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# Bizarre floating-point output

 P: n/a x = (1.234567890125, 1.2345678901255) print x print x[0], x[1] >>(1.2345678901249999, 1.2345678901254999)1.23456789012 1.23456789013 Is there a rational reason, or is that simply an artifact of the way that the code has evolved? It is clearly not a bug :-) Regards, Nick Maclaren. Jan 8 '07 #1
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 P: n/a "Nick Maclaren" x = (1.234567890125, 1.2345678901255) print x print x[0], x[1] >>>(1.2345678901249999, 1.2345678901254999)1.23456789012 1.23456789013 Is there a rational reason, or is that simply an artifact of the way that the code has evolved? It is clearly not a bug :-) print x[0] gives the same result as printing str(x[0]), the value of x formatted as a string (rounded to a sensible number of places). x[0] at the command prompt gives the same result as printing repr(x), the representation of the text value as a string. When you do print on a tuple it doesn't recursively call str(), so you get the repr representations. You can get similar results with anything where the str() and repr() values are different. e.g. x = ( u'a', u'b') Jan 8 '07 #2

 P: n/a In article , "Richard Brodie" |When you do print on a tuple it doesn't recursively |call str(), so you get the repr representations. Ah! That explains it. I would call that reason intermediate between rational and an artifact of the way the code has evolved! Regards, Nick Maclaren. Jan 8 '07 #3

 P: n/a Nick Maclaren wrote: Ah! That explains it. I would call that reason intermediate between rational and an artifact of the way the code has evolved! Which code has evolved? Those precision problems are inherent problems of the way floats are stored in memory. Regards, Björn -- BOFH excuse #292: We ran out of dial tone and we're and waiting for the phone company to deliver another bottle. Jan 8 '07 #4

 P: n/a In article <50*************@mid.individual.net>, Bjoern Schliessmann | Ah! That explains it. I would call that reason intermediate | between rational and an artifact of the way the code has evolved! |> |Which code has evolved? Those precision problems are inherent |problems of the way floats are stored in memory. The use of different precisions for the two cases is not, however, and it is that I was and am referring to. Regards, Nick Maclaren. Jan 8 '07 #5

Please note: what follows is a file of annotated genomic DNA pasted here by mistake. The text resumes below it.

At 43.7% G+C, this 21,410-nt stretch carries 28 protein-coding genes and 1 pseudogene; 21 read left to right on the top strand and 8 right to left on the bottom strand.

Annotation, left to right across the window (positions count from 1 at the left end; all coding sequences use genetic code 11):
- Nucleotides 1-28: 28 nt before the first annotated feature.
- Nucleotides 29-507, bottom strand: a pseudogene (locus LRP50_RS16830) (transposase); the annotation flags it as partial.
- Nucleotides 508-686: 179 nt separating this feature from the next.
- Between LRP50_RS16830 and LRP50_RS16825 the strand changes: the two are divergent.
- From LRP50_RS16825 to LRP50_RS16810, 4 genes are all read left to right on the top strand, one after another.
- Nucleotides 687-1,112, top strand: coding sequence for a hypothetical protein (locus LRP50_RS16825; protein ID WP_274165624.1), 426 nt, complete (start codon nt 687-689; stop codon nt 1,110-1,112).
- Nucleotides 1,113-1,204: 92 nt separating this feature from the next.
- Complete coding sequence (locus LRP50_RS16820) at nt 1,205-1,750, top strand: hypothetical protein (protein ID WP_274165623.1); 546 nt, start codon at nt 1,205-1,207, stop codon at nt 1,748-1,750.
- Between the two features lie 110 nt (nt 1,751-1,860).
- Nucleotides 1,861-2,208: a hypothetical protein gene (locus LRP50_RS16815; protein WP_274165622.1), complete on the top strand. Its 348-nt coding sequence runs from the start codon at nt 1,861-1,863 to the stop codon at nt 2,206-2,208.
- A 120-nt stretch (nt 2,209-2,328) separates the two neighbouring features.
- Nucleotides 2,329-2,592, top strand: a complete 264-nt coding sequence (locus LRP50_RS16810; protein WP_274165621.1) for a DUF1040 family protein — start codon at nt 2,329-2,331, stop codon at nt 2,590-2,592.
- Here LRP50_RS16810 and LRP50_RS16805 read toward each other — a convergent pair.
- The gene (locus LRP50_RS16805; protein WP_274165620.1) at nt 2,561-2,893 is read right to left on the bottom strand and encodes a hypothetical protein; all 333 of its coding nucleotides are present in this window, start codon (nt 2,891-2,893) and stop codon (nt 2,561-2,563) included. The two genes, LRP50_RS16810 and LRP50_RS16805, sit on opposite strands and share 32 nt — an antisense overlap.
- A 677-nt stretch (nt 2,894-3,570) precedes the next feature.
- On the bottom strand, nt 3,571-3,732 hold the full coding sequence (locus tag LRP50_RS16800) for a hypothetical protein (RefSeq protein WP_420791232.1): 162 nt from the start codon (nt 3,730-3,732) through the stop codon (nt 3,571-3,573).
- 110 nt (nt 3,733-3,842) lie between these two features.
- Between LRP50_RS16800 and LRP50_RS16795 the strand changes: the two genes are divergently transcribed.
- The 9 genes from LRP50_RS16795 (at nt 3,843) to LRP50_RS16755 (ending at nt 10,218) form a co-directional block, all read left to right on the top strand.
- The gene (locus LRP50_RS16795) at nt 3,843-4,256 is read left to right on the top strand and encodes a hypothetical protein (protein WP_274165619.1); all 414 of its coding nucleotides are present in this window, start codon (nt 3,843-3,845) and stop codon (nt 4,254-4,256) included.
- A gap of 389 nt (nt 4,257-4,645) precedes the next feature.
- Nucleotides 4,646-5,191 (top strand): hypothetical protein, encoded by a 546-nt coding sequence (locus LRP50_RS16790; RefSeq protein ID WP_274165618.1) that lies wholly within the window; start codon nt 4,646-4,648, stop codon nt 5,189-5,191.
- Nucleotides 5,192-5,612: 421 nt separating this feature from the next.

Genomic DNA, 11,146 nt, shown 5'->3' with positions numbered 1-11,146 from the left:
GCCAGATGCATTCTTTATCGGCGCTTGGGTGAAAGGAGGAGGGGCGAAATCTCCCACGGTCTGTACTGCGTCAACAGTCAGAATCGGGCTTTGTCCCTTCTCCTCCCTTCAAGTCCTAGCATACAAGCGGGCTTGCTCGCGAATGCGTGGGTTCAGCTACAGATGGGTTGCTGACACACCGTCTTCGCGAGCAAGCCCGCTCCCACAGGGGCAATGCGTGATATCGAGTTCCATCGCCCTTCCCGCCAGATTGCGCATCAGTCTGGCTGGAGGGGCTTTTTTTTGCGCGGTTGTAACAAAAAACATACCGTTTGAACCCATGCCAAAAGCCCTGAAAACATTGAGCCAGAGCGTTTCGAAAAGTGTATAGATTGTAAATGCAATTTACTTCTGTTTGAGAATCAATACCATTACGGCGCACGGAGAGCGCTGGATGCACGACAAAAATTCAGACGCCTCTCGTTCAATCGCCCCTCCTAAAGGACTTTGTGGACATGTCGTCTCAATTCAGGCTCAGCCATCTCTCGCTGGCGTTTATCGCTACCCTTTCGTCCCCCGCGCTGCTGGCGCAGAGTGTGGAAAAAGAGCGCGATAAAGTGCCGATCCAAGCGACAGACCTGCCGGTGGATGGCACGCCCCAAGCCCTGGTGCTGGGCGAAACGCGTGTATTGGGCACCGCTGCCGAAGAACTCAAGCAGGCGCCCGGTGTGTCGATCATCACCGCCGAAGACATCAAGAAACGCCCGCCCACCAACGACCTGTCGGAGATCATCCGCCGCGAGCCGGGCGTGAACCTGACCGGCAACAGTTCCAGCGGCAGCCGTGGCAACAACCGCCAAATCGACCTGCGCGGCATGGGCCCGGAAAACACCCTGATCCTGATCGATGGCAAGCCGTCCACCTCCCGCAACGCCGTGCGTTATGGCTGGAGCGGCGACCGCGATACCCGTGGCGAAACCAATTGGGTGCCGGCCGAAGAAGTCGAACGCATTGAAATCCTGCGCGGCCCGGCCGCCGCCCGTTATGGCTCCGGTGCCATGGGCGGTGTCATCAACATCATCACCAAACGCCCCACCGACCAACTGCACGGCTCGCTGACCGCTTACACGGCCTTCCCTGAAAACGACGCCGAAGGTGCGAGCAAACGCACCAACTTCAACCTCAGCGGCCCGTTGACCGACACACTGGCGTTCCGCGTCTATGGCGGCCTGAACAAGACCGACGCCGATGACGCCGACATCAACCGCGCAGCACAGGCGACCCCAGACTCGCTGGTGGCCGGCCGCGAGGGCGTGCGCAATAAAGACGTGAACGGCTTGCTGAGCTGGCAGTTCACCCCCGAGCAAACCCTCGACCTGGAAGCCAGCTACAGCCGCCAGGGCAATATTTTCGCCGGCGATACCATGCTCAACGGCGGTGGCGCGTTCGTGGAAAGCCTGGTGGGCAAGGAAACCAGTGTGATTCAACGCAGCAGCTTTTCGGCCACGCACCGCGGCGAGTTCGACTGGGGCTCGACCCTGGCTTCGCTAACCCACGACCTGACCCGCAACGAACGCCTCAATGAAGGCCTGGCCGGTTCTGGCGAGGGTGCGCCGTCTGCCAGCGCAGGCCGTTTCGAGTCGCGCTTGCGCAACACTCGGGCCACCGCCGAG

P: n/a Nick Maclaren wrote: The use of different precisions for the two cases is not, however, and it is that I was and am referring to. that's by design, of course. maybe you should look "repr" up in the documentation ? Jan 8 '07 #6

 P: n/a In article , Fredrik Lundh | The use of different precisions for the two cases is not, however, | and it is that I was and am referring to. |> |that's by design, of course. maybe you should look "repr" up in the |documentation ? I think that you should. Where does it say that tuple's __str__ is the same as its __repr__? The obvious interpretation of the documentation is that a sequence type's __str__ would call __str__ on each sub-object, and its __repr__ would call __repr__. Regards, Nick Maclaren. Jan 8 '07 #7

 P: n/a Nick Maclaren wrote: I think that you should. Big words. Where does it say that tuple's __str__ is the same as its __repr__? Where does it say that a tuple's __str__ does not call its contents' __repr__? The obvious interpretation of the documentation is that a sequence type's __str__ would call __str__ on each sub-object, Where do you read that? BTW, that makes absolutely no sense to me. Also, lists of Strings would quickly get messed up when displaying them using __str__. Regards, Björn -- BOFH excuse #359: YOU HAVE AN I/O ERROR -Incompetent Operator error Jan 8 '07 #8

 P: n/a Nick Maclaren wrote: The use of different precisions for the two cases is not, however, and it is that I was and am referring to. You mistake "precision" with "display". Regards, Björn -- BOFH excuse #12: dry joints on cable plug Jan 8 '07 #9